Saturday, April 18, 2020

=》Organization of Cell
• Contains two parts
i) Nucleus: Separated from cytoplasm by nuclear membrane
ii) Cytoplasm: Separated from surrounding fluid by plasma membrane
• Protoplasm:- Substances that make up cell..
e.g. i) Water, ii) Electrolytes, iii) Lipids, iv) Proteins, v) Carbohydrates

1)=> Water
• Principal fluid medium of cell
• Present in most cells except Fat Cells
• 70-85% of cell
• Contains dissolved chemicals (take part in reactions) & suspended particles (places of reactions)

2)=> Ions
• Inorganic chemicals for cellular reactions
• Necessary for cellular control mechanisms
e.g. Transmit impulses in nerves and muscle fibers

3)=> Proteins
• Abundant in cell after water
• 10-20% of cell
• Two types
• i) Structural Proteins
->Long filaments & polymers
->Form microtubules, which provide cytoskeleton of
-Cilia
-Nerve Axons
-Mitotic Spindles (Cell Division)
-Tangled Mass (holding cytoplasm & nucleoplasm in their compartments)
->Fibrillar Proteins
-Found outside cell as collagen & elastin of blood vessel wall, tendon, ligaments,etc.
• ii) Functional Proteins
-> Tubular-globular
-> Mainly enzymes
-> Often mobile
-> Adherent to membranous structures
-> Come in contact with substances & catalyze
-> Split glucose into its constituents
-> Provide energy for cellular functions

4)=> Lipids
• Heterogenous group of compounds
• Soluble in fat solvents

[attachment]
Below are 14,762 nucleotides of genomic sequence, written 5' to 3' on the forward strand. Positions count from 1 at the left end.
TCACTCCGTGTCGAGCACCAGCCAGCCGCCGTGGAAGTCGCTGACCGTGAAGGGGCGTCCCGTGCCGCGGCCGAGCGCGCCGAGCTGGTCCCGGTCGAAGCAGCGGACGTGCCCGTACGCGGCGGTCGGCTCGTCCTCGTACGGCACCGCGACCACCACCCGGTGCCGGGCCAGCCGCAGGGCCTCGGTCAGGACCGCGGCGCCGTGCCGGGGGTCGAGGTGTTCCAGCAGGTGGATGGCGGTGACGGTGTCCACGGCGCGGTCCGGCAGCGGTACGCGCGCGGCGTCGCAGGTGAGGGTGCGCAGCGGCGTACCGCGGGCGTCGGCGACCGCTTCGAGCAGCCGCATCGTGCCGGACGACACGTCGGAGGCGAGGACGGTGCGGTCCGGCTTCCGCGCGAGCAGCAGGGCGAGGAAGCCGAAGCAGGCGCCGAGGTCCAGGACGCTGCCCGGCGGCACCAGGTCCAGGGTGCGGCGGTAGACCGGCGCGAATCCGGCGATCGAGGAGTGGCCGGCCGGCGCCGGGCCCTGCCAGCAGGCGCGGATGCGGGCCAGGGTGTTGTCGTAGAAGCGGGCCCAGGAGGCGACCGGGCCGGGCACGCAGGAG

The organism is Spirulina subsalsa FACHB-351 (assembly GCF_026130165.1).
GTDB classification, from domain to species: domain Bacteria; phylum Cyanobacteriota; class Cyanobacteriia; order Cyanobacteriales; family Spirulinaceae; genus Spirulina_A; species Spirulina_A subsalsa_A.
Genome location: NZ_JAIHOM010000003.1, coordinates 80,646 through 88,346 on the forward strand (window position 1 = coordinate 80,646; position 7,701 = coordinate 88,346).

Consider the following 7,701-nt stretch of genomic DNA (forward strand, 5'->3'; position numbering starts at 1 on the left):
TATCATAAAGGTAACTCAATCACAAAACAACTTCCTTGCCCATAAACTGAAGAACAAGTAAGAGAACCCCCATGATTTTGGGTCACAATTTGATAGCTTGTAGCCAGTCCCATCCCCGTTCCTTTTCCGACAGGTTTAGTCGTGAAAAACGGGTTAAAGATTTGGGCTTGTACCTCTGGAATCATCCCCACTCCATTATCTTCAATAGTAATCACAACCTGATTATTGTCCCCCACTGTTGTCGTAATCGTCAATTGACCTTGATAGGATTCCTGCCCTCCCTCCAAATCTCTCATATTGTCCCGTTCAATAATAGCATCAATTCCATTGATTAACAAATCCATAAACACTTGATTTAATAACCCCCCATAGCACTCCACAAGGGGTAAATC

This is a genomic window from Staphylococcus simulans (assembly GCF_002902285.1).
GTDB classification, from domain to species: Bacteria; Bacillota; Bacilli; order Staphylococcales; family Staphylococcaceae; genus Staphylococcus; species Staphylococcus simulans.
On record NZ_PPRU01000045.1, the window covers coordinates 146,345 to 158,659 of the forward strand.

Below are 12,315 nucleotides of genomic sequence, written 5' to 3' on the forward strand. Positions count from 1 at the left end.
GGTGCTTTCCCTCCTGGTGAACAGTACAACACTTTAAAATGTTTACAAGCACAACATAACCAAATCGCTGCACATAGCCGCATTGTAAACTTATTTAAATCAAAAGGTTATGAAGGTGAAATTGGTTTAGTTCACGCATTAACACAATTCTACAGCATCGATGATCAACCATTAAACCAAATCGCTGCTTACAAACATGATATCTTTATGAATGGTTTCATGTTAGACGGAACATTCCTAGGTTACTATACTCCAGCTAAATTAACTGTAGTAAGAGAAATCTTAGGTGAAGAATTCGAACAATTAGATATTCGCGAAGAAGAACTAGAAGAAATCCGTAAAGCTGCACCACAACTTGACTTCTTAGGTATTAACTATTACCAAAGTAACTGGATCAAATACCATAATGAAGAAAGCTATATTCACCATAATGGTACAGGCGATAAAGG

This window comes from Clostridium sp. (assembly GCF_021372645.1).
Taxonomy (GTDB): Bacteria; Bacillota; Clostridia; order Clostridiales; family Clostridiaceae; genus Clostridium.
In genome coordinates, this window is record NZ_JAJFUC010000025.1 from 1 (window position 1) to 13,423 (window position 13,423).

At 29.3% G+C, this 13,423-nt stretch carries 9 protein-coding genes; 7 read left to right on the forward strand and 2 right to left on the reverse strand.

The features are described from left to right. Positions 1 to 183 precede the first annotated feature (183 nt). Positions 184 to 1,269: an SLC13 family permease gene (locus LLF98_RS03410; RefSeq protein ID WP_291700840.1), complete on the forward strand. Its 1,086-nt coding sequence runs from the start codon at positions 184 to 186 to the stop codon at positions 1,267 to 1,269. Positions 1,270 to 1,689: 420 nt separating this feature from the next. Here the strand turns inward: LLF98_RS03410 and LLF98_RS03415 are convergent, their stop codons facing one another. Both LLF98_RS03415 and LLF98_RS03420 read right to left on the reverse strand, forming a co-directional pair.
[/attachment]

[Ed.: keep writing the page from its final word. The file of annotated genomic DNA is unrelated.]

• Phospholipids & Cholestrol
-> 2% of total cell mass
-> Due to water insolubility form membranes
• Triglycerides
-> Neutral fats
-> 95% of fat cells (store-house of energy giving nutrients)

=> Carbohydrates
• Minor structural function (Glycoprotein) but major nutritive function (Glucose).
• %age
-> Average cell (1% of total mass)
-> Muscle cell (3% of total mass)
-> Liver cell (6% of total mass)
• Readily available in ECF as Glucose
• Stored as Glycogen in cells
-> A glucose polymer
-> Depolymerizes when needed for energy

PHYSICAL STRUCTURE OF THE CELL
=> Introduction
• Organelles
-> Organized physical structures
-> Important to cell as Mitochondrial absence results in cessation of 95% of cell's energy releasing from nutrients.

=> MEMBRANES OF CELL
• Composed mainly of Lipid & Proteins
• Include membranes of
-> Cell
-> Nucleus
-> Endoplasmic Reticulum
-> Mitochondria
-> Lysosomes
-> Golgi apparatus.
• Lipid
-> Prevents passage of water & water-soluble substances